Sen. John McCain, who recently shelved his opposition to torture by voting against a bill banning the use of torture by the CIA,, compounded his desperate lunge for the Hard Right vote by declaring that last Thursday’s Supreme Court ruling, granting constitutional habeas corpus rights to the prisoners at Guantánamo, was “one of the worst decisions in the history of this country.”
As the conservative columnist George F. Will asked, in a Washington Post column, “Does it rank with Dred Scott v. Sanford (1857), which concocted a constitutional right, unmentioned in the document, to own slaves and held that black people have no rights that white people are bound to respect? With Plessy v. Ferguson (1896), which affirmed the constitutionality of legally enforced racial segregation? With Korematsu v. United States (1944), which affirmed the wartime right to sweep American citizens of Japanese ancestry into concentration camps?”
McCain’s effort portray Barack Obama as soft on terror flies in the face of the ever-growing evidence that the entire “War on Terror” imprisonment program has been both chronically brutal and irredeemably flawed, and that Obama is correct to call the ruling “an important step toward reestablishing our credibility as a nation committed to the rule of law, and rejecting a false choice between fighting terrorism and respecting habeas corpus.”
On ABC News on Monday, Obama explained more, saying, “Let’s take the example of Guantánamo. What we know is that in previous terrorist attacks, for example, the first attack against the World Trade Center, we were able to arrest those responsible, put them on trial. They are currently in US prisons, incapacitated. And the fact that the administration has not tried to do that has created a situation where not only have we never actually put many of these folks on trial, but we have destroyed our credibility when it comes to rule of law all around the world.”
On Sunday, in the first story to throw serious doubt on John McCain’s rhetoric, McClatchy Newspapers published the results of an eight-month investigation into the stories of 66 of the 501 prisoners released from Guantánamo, which demonstrated why the Supreme Court was correct to intervene in the cases of the prisoners. In an article introducing the profiles, lead researcher Tom Lasseter wrote that “the dozens of separate tales merge into one: Arrests — often without real evidence — brutality and mistreatment in US interrogations, years of their lives spent behind prison-camp wire in a system of justice that no American citizen would recognize.”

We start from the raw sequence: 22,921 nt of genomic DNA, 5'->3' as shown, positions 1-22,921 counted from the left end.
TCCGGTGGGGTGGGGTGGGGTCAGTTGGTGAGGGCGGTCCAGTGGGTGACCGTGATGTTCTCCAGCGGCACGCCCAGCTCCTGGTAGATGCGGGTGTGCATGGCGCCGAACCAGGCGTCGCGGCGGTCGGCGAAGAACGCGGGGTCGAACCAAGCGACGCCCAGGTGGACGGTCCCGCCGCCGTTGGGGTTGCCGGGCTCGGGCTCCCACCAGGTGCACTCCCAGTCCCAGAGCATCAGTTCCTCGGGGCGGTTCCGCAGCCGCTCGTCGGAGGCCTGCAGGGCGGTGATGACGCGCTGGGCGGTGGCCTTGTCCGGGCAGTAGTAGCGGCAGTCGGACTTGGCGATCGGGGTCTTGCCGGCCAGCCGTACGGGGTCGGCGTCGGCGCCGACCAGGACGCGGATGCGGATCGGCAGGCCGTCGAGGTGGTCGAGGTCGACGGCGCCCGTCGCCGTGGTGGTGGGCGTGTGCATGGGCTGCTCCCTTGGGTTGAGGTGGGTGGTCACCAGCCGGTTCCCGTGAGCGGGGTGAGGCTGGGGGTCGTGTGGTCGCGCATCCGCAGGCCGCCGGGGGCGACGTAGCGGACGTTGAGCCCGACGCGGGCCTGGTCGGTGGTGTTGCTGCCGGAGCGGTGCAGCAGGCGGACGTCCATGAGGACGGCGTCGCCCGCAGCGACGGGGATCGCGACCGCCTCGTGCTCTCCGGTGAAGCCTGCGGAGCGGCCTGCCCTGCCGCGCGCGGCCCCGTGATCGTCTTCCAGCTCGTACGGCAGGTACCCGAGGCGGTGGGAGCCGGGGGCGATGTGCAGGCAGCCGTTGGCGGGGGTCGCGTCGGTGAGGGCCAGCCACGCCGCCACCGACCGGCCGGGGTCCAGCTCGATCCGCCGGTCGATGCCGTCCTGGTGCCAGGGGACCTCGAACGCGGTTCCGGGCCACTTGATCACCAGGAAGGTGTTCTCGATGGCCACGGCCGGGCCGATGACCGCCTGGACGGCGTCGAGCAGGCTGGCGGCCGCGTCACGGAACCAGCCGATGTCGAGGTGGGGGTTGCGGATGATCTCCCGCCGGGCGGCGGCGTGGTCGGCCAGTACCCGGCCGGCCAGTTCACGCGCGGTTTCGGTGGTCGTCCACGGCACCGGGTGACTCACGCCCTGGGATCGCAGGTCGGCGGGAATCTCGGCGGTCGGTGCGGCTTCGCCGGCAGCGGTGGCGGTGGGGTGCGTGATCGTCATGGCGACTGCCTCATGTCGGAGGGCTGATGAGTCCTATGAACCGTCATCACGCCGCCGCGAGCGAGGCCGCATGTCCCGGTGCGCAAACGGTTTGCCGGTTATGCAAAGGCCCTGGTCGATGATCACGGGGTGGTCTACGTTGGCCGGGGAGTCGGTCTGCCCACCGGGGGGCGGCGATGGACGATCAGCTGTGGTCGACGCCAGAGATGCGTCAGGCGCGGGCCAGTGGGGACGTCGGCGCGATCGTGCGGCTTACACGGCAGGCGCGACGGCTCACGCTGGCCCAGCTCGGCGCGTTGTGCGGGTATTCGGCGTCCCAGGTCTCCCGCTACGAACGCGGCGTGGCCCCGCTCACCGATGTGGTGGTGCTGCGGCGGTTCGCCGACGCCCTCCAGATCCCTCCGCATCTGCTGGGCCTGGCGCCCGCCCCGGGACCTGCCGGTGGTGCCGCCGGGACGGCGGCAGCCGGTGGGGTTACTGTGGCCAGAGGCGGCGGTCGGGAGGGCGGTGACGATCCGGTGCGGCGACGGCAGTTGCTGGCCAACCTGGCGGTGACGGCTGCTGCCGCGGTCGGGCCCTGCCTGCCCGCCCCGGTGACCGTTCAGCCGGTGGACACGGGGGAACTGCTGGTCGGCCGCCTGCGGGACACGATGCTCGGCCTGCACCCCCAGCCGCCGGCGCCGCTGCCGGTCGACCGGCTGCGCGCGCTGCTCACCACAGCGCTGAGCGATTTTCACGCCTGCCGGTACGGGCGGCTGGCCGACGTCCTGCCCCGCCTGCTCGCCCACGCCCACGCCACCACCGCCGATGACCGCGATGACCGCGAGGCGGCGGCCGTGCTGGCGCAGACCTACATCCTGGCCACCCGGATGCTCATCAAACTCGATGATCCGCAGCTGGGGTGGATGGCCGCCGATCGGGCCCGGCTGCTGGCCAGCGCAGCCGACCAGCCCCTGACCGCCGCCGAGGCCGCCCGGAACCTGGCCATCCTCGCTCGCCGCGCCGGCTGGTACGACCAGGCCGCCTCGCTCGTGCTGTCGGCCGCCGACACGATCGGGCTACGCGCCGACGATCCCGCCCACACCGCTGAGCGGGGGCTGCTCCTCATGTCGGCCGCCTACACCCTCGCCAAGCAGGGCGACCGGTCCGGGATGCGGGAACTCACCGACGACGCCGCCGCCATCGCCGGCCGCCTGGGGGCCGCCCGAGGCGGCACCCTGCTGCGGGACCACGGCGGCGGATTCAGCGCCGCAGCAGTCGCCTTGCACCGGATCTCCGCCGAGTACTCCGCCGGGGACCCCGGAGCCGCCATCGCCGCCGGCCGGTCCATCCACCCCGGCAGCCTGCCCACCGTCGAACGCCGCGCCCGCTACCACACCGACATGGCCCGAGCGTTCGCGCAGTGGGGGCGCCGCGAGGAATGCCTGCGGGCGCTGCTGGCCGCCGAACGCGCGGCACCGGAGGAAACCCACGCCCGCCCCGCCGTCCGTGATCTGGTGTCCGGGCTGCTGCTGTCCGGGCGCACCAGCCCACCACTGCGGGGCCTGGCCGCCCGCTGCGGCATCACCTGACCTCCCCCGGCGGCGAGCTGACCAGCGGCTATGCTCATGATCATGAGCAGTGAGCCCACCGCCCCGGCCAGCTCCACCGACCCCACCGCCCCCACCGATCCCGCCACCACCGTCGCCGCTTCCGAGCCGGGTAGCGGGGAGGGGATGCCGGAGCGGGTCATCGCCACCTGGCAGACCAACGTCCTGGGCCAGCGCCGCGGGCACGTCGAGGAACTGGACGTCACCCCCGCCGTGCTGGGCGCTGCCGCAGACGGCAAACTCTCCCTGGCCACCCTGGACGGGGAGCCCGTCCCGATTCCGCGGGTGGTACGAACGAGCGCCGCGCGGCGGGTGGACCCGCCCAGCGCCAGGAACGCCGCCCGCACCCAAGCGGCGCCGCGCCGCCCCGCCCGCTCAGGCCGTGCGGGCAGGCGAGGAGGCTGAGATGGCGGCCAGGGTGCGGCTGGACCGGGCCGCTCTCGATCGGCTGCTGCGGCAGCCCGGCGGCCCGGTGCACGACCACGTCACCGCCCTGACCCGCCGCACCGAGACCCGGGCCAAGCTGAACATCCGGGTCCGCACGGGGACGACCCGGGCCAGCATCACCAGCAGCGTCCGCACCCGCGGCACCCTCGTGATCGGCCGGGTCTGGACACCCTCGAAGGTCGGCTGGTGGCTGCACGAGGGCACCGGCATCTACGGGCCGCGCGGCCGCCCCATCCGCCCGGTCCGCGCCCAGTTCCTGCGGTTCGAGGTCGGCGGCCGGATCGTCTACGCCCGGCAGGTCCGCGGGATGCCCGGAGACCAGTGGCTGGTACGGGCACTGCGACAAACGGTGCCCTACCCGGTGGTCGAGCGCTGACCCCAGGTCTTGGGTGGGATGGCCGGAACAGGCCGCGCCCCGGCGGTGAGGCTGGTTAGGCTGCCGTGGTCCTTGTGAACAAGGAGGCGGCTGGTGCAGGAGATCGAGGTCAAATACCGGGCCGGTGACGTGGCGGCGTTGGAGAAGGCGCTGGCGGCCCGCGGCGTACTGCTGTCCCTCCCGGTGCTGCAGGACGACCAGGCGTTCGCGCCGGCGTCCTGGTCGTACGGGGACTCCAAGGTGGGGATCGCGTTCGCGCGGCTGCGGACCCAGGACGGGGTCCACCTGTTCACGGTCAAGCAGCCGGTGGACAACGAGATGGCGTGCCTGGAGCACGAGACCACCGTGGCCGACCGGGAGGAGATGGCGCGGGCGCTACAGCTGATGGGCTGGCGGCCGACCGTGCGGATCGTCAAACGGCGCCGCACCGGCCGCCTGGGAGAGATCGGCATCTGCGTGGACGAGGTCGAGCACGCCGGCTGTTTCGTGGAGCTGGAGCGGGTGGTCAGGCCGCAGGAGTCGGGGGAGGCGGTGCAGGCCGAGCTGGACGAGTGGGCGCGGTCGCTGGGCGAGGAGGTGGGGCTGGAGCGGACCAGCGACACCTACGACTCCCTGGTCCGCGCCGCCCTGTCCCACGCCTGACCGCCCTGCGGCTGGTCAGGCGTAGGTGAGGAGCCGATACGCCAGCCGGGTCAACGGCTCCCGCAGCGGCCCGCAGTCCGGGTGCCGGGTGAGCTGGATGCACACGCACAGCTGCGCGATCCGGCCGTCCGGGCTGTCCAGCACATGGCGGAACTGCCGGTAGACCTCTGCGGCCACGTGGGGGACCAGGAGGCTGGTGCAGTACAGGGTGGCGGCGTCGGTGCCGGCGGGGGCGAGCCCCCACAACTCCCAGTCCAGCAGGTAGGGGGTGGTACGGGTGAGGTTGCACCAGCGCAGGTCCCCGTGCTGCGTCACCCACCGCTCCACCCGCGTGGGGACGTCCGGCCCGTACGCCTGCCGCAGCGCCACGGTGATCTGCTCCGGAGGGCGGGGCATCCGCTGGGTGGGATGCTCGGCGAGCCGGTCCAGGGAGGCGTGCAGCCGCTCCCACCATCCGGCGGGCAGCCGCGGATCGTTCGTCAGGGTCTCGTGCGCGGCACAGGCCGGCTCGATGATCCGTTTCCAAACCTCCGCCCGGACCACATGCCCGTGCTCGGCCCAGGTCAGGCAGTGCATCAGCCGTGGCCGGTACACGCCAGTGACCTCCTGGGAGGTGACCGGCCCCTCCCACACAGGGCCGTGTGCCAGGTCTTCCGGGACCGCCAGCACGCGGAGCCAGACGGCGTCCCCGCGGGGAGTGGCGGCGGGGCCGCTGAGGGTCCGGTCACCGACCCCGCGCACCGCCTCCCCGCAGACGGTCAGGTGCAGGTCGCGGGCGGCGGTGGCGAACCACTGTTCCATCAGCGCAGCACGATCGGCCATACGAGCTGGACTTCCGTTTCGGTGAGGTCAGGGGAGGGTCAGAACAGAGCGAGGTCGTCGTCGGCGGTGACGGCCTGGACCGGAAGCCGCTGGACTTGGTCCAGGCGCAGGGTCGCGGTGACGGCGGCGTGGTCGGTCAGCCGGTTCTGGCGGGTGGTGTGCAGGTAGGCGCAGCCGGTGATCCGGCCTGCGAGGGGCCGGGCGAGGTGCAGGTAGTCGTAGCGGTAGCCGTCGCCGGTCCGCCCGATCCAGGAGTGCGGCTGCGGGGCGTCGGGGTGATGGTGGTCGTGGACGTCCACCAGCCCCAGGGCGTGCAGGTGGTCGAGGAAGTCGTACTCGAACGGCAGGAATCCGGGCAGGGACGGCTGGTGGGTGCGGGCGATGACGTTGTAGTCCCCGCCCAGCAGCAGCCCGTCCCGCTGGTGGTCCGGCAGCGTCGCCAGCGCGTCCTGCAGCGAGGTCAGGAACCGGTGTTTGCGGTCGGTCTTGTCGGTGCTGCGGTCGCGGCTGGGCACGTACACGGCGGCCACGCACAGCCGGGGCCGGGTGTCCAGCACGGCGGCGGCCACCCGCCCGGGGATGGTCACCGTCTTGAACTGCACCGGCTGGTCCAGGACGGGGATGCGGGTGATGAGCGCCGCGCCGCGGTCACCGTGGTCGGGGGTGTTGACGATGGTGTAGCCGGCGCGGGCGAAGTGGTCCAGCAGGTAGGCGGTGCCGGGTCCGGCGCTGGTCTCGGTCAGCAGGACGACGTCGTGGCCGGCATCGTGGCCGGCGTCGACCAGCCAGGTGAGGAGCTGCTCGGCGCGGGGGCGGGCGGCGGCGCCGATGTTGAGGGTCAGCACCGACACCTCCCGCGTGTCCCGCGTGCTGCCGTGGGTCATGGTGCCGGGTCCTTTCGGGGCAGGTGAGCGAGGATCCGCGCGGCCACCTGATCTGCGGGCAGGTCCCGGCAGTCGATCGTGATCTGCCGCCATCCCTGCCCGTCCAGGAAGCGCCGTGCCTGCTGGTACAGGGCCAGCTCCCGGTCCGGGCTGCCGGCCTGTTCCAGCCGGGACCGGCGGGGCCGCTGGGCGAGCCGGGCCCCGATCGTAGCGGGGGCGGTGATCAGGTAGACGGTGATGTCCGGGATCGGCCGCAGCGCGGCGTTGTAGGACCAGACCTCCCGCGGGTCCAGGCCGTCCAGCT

This was almost an understatement, as even the McClatchy report does not make entirely clear that the Guantánamo prisoners required the Supreme Court’s constitutional assistance because, in sidestepping the Geneva Conventions’ battlefield tribunals, which traditionally sort out soldiers from those wrongly detained, and in pressing ahead with alternative tribunals at Guantánamo that relied on generalized and generic unclassified evidence, and classified evidence, withheld from the prisoners, that was often obtained through torture or coercion, the prisoners at Guantánamo have never been screened adequately to determine if they actually do constitute a threat to the United States.
Further proof of the administration’s descent into barbarism came on Tuesday, when it was revealed that an investigation by the Senate Committee on Armed Services into “The Origins of Aggressive Interrogation Techniques” has discovered that senior Pentagon officials began planning to use abusive tactics at Guantánamo Bay in July 2002, three months earlier than has been previously acknowledged. The plan involved borrowing tactics from the military training program known as Survival Evasion Resistance Escape (SERE), whose aim is to teach US soldiers counter-interrogation techniques by subjecting them, in controlled circumstances, to torture techniques including waterboarding (controlled drowning), sleep deprivation, forced nudity, sexual and religious humiliation, and forced standing in painful “stress positions.”
Speaking as the story broke, Sen. Carl Levin, the committee’s chairman, said, “How did it come about that American military personnel stripped detainees naked, put them in stress positions, used dogs to scare them, put leashes around their necks to humiliate them, hooded them, deprived them of sleep, and blasted music at them. Were these actions the result of ‘a few bad apples’ acting on their own? It would be a lot easier to accept if it were. But that’s not the case. The truth is that senior officials in the United States government sought information on aggressive techniques, twisted the law to create the appearance of their legality and authorized their use against detainees. In the process, they damaged our ability to collect intelligence that could save lives.” He added, “Some might say that if our personnel go through it in SERE school, what’s wrong with doing it to detainees? Well, our personnel are students and they can call off the training at any time. If we use those same techniques offensively against detainees, it says to the world that they have America’s stamp of approval.”
During eight hours of hearings on Tuesday, William J. Haynes II, the former general counsel for the Department of Defense, who was singled out by the committee for investigating the use of SERE techniques in summer 2002, acknowledged that he had pressed for the use of more aggressive techniques, but claimed that the decisions were driven by the administration’s fear of another major terrorist strike. “What I remember about the summer of 2002,” Haynes said, “was a government-wide concern about the possibility of another terrorist attack as the anniversary of September 11” approached. While this was undoubtedly true, Haynes and other senior officials (including President Bush, Vice President Cheney and defense secretary Donald Rumsfeld) ignored the many voices of others, trained in the use of interrogation, who pointed out that, as well as being morally repugnant, torture was not the way to secure worthwhile confessions.